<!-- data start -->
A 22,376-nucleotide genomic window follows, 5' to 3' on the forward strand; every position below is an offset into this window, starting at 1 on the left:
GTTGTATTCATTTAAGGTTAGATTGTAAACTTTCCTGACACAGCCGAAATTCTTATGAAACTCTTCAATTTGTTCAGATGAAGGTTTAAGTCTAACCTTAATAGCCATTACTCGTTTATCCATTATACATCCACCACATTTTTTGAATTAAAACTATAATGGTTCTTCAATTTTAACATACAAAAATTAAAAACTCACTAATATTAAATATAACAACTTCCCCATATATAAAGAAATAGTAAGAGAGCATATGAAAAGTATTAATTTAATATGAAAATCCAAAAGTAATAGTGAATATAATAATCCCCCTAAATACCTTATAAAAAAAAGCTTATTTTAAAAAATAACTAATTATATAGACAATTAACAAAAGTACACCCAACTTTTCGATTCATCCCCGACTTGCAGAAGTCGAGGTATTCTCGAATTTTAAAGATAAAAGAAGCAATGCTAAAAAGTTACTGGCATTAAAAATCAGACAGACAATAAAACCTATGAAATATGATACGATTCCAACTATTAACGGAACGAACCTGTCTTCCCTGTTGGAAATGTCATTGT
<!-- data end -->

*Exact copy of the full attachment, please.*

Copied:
A 22,376-nucleotide genomic window follows, 5' to 3' on the forward strand; every position below is an offset into this window, starting at 1 on the left:
GTTGTATTCATTTAAGGTTAGATTGTAAACTTTCCTGACACAGCCGAAATTCTTATGAAACTCTTCAATTTGTTCAGATGAAGGTTTAAGTCTAACCTTAATAGCCATTACTCGTTTATCCATTATACATCCACCACATTTTTTGAATTAAAACTATAATGGTTCTTCAATTTTAACATACAAAAATTAAAAACTCACTAATATTAAATATAACAACTTCCCCATATATAAAGAAATAGTAAGAGAGCATATGAAAAGTATTAATTTAATATGAAAATCCAAAAGTAATAGTGAATATAATAATCCCCCTAAATACCTTATAAAAAAAAGCTTATTTTAAAAAATAACTAATTATATAGACAATTAACAAAAGTACACCCAACTTTTCGATTCATCCCCGACTTGCAGAAGTCGAGGTATTCTCGAATTTTAAAGATAAAAGAAGCAATGCTAAAAAGTTACTGGCATTAAAAATCAGACAGACAATAAAACCTATGAAATATGATACGATTCCAACTATTAACGGAACGAACCTGTCTTCCCTGTTGGAAATGTCATTGT